With careers built on the back of mutual adoration, you’d think being an Instagram “influencer” is a walk in the park: but maintaining an authentic persona is more work than you think.
Influencers – as they are widely referred to within marketing agencies – are people who have amassed large online followings largely by posing on beaches in bikinis.
Of course not every influencer has built their Instagram platform on the back of a six-pack and a picturesque beach background, but anecdotal evidence shows that revealing a little skin tends to boost likes more often than not.
Detch Singh is the CEO of Hypetap, an organisation that connects branded agencies to social media influencers, and oversees an “influencer campaign” from start to finish.
Singh refutes the idea that the world of influencing is all about looking good, arguing that authenticity – whatever form it comes in – is far more marketable.
“There’s so much more to the influencing market than beaches and bikinis. We lean on a whole range of influencer categories from food and drinks to lifestyle,” Singh told 9Finance.
“The relatability factor that these influencers have with their audience is key, and audiences are becoming savvier and smarter – simply, if I’s not authentic we’d rather not do it.”
Singh says it isn’t just the size of one’s audience (for context, American musician Selena Gomez has 133 million followers) that deems how profitable an influencer is.
“There’s a whole range of methods we use to decide who is an influencer, and we take a really deep dive into the data and the real engagement of their audience to see if they’re authentic,” said Singh.
“This includes everything from followers to authentic followers to likes and comments, to the content of those comments.
“It’s no longer simply about audience size – sheer number of followers on Instagram doesn’t necessarily make an influencer a good fit.”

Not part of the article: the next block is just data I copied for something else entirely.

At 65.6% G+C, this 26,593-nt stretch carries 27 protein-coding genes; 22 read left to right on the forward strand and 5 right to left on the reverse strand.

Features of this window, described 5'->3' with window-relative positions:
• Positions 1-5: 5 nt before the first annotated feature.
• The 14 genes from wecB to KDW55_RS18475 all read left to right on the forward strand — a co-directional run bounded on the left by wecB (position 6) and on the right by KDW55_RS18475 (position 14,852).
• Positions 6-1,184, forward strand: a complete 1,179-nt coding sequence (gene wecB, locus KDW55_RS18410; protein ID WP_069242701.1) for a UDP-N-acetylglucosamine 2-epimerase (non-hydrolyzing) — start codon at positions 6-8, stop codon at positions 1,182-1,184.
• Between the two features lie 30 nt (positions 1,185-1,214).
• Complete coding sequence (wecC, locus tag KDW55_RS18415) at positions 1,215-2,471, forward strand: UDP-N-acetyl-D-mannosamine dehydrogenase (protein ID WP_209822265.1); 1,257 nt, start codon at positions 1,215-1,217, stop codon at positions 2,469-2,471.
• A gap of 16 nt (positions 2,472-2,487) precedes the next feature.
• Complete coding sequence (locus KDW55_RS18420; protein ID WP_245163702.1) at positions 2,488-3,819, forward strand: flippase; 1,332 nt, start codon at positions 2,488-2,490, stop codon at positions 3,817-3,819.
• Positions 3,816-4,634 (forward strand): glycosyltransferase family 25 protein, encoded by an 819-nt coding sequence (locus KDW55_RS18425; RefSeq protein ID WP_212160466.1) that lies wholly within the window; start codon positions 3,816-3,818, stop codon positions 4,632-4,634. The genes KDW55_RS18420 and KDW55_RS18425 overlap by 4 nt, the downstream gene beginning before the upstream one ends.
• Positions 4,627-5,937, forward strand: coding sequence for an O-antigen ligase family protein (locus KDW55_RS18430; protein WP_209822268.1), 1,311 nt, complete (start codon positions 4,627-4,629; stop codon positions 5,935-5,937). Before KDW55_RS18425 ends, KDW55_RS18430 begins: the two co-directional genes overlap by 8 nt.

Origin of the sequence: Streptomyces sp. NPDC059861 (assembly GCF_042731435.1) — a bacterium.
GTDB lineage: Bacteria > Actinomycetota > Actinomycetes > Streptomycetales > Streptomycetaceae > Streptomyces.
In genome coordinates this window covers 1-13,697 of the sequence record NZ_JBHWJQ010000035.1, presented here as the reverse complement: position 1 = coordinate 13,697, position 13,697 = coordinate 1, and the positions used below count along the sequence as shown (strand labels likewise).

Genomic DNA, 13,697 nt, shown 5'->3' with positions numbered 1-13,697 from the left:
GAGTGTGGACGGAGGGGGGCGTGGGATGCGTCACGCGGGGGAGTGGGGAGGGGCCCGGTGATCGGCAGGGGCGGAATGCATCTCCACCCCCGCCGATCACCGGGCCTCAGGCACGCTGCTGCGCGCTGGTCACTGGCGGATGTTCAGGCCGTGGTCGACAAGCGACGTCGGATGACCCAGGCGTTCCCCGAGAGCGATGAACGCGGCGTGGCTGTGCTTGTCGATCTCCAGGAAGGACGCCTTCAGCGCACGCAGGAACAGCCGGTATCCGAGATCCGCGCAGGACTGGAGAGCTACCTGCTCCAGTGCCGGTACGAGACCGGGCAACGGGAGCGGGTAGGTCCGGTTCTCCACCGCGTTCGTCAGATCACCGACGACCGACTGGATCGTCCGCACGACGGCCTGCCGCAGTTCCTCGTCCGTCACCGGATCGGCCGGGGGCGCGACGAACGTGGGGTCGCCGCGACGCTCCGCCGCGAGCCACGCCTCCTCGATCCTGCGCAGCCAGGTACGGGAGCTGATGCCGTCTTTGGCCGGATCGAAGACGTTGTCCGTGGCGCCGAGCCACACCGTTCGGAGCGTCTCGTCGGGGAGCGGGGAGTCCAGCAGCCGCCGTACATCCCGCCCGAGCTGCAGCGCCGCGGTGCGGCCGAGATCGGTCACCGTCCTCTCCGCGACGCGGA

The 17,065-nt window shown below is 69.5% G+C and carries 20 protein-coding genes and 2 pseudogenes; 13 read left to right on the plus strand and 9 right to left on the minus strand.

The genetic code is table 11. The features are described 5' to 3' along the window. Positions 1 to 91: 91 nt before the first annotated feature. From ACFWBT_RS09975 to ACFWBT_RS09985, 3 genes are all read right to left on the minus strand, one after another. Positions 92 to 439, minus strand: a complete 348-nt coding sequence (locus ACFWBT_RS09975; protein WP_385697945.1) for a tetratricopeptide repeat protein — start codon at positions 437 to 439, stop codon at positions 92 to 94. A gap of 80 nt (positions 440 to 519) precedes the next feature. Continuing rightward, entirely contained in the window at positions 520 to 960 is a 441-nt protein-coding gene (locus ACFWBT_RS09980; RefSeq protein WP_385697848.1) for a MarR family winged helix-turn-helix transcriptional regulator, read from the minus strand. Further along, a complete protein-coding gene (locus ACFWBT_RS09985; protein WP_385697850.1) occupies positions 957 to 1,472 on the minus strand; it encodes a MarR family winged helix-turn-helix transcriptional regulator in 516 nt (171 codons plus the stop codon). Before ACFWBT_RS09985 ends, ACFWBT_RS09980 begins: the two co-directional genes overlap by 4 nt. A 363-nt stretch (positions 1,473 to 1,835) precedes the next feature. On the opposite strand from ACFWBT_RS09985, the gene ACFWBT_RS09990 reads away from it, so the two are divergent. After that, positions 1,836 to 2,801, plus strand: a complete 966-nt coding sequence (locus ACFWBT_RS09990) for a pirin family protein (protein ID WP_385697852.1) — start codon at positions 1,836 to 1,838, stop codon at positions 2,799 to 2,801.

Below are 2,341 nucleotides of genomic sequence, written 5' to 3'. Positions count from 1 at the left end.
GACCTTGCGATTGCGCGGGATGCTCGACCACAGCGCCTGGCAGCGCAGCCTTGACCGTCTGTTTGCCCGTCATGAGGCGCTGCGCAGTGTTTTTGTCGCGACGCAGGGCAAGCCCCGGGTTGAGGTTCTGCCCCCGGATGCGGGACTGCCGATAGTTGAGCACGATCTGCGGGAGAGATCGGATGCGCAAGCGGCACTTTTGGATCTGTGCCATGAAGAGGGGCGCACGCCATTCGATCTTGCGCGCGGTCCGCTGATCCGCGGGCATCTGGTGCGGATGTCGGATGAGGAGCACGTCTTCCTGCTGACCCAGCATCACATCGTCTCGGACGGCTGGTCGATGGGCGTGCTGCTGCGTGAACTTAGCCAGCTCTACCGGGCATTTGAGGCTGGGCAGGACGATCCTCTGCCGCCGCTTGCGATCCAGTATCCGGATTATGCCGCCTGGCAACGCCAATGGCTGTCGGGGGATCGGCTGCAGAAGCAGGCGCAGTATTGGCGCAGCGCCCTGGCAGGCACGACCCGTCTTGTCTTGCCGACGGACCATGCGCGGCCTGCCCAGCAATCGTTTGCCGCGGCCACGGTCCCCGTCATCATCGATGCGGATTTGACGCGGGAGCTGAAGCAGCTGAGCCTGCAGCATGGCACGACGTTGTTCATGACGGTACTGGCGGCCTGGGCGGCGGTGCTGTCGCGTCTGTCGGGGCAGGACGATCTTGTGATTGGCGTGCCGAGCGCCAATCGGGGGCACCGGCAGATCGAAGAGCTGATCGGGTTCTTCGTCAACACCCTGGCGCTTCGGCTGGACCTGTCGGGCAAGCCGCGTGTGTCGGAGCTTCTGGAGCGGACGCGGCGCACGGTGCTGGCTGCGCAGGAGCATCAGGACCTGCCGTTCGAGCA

Take Instagram success story Kayla Itsines.
Itsines is a personal trainer from Adelaide who rose to prominence after posting the transformation pictures of her clients on the social media platform.
Today she boasts an Instagram fanbase of 8.8 million followers, and is worth an estimated $46 million.
Itsines’ authenticity – which fans can pick up on through daily personal updates and videos – makes her one of the most marketable influencers of all time.
Put simply, if she were to endorse a fitness product like a skipping rope or a foam roller, she would have a larger consumer base at her command than any TV commercial in the country.
Singh says the most successful influencers no longer rely on their aesthetic talents as the market becomes saturated with ridiculously good-looking people.
When asked whether being an “influencer” is now a legitimate career choice, Singh is certain: creating social media content requires the effort and dedication of a full-time job.
“I think so,” laughed Singh.
“There are some influencers who do straight post-for-pay but those who are successful and build real careers are actually really clever content creators who know their audience.”
While Singh refused to give 9Finance a definite level of followers needed to become an influencer, he did suggest that your audience would need to be large enough to fill a cricket ground.
“We like to say you can’t put a figure on these things and really audience engagement is key,” said Singh.
“But a rough estimate would be 10,000 plus followers with at least 3 or 4 percent engagement is a good start.”